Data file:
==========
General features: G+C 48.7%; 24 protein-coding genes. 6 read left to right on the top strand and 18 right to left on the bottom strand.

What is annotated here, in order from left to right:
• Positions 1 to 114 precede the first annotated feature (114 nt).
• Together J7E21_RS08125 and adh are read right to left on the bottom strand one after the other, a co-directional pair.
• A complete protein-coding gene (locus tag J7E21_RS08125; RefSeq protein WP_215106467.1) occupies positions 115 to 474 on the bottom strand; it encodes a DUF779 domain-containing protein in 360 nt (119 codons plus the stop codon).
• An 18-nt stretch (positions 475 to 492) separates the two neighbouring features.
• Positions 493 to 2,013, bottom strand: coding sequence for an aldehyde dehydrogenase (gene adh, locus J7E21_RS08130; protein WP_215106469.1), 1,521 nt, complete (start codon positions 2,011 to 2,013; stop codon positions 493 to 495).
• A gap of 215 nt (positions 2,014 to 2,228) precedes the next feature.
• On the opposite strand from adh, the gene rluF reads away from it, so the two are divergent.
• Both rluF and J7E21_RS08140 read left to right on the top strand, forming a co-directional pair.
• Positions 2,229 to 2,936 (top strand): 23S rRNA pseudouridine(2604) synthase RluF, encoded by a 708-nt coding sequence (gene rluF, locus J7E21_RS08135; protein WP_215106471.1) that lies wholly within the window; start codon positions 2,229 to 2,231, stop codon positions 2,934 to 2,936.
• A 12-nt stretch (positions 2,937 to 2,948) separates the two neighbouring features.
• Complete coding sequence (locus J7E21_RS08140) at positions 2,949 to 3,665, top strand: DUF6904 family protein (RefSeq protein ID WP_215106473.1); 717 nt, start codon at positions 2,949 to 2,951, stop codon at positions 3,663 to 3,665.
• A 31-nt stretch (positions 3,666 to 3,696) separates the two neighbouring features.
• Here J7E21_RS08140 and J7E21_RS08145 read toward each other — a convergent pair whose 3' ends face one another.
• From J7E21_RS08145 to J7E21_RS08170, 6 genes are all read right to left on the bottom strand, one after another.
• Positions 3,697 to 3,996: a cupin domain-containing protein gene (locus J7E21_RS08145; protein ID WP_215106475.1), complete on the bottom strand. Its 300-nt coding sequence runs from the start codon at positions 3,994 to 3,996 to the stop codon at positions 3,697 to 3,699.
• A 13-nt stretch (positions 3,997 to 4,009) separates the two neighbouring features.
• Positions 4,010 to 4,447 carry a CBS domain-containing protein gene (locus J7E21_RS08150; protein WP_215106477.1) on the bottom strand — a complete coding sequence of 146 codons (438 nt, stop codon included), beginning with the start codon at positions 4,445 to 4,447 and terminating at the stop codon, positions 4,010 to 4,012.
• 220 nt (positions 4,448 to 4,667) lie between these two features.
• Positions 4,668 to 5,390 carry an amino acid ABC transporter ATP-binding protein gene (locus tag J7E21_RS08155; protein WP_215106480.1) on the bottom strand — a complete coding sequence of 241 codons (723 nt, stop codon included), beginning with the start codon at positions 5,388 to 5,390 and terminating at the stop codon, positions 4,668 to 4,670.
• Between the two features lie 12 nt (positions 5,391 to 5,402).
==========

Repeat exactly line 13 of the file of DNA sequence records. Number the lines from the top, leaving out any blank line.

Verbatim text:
• Complete coding sequence (locus J7E21_RS08140) at positions 2,949 to 3,665, top strand: DUF6904 family protein (RefSeq protein ID WP_215106473.1); 717 nt, start codon at positions 2,949 to 2,951, stop codon at positions 3,663 to 3,665.